In addition to ad hoc investigations, Druid serves aggregated data required for DBS’ machine learning models, which inform their AML processes. No other data store matched Druid’s performance for their AML use cases, according to DBS vice president Arpit Dubey. 

“Druid’s real-time capabilities and integration with Kafka without writing any complex code are one of the key reasons Druid fits into our ecosystem so well. Another reason for going real time was to move toward building an integrated system—where security screening, forensic investigations, customer authentification checks, and other processes all become more responsive and on-demand.”  – Arpit Dubey, VP, Platform Architect, Data and Analytics at DBS Bank

Accurately identifying anomalies in real time at Sift

Another example is Sift, a sophisticated fraud prevention tool helping hundreds of businesses block fraudulent transactions. 

Sift’s customers, who include Doordash, Poshmark, Hello Fresh, and other high-volume processors of fraud-vulnerable transactions, use the scores generated by machine learning models to decide whether to accept, block, or watch events and transactions. Since each customer has unique traffic and decision patterns, Sift needed a tool that can automatically learn what “normal” looks like for each customer.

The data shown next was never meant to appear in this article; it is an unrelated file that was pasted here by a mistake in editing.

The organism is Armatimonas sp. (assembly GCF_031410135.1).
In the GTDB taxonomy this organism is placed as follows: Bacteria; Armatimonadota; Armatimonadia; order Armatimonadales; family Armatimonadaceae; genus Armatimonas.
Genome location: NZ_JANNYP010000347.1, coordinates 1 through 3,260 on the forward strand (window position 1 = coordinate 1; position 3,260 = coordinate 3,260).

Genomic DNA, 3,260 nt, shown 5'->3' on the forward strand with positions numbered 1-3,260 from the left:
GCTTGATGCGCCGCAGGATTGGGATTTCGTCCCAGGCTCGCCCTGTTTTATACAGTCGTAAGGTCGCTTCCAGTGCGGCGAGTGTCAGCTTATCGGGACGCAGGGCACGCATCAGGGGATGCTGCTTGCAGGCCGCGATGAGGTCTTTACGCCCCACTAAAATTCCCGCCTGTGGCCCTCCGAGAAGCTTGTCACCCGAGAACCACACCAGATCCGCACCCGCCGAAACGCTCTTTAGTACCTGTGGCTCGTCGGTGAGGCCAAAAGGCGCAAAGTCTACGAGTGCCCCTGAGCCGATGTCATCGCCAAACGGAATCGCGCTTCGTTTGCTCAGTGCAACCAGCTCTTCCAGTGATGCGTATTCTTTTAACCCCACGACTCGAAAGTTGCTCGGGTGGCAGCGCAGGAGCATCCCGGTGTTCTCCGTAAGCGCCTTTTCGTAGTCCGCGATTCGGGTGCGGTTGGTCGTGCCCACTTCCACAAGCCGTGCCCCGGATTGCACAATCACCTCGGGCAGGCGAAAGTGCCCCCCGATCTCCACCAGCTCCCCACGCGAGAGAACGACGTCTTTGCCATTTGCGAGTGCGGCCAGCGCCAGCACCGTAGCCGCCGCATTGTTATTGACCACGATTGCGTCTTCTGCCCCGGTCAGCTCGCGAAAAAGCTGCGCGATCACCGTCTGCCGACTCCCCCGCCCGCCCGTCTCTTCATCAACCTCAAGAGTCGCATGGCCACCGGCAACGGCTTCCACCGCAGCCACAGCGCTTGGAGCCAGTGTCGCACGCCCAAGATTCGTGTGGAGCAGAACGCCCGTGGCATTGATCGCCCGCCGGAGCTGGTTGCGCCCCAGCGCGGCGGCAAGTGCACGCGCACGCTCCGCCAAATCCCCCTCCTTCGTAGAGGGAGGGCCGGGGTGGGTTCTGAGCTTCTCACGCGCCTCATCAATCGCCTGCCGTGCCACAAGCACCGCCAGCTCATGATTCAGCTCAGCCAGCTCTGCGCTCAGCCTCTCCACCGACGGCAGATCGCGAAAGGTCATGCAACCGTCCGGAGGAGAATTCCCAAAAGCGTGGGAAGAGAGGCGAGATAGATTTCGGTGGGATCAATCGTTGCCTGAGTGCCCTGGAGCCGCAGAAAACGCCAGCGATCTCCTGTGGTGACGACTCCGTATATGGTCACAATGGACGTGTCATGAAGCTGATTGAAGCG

Sift built Watchtower, an automated monitoring tool that uses anomaly detection algorithms to learn from past data and trigger alerts in real time on unusual changes. Watchtower is powered by Apache® Druid, enabling Sift’s customers with interactive experiences with data at scale. Using Druid, Watchtower users are able to aggregate data by a variety of dimensions from thousands of servers. They can then query this data across a moving time window with real-time analysis and visualization.

“As the leader in Digital Trust & Safety, we enable online businesses to prevent fraud and abuse while streamlining customer experiences. We built an anomaly detection engine called Watchtower, which uses machine learning models to detect unusual activity. Apache Druid and Imply help us analyze data with an interactive experience that provides us with on-demand analysis and visualization.” – Neeraj Gupta, SVP of Engineering and Cloud Operations at Sift

Sift is now able to proactively contact customers when anomalies are detected, preventing potential business impact for their customers.
To read more about how Apache Druid supports real-time security and fraud analytics, check out this page.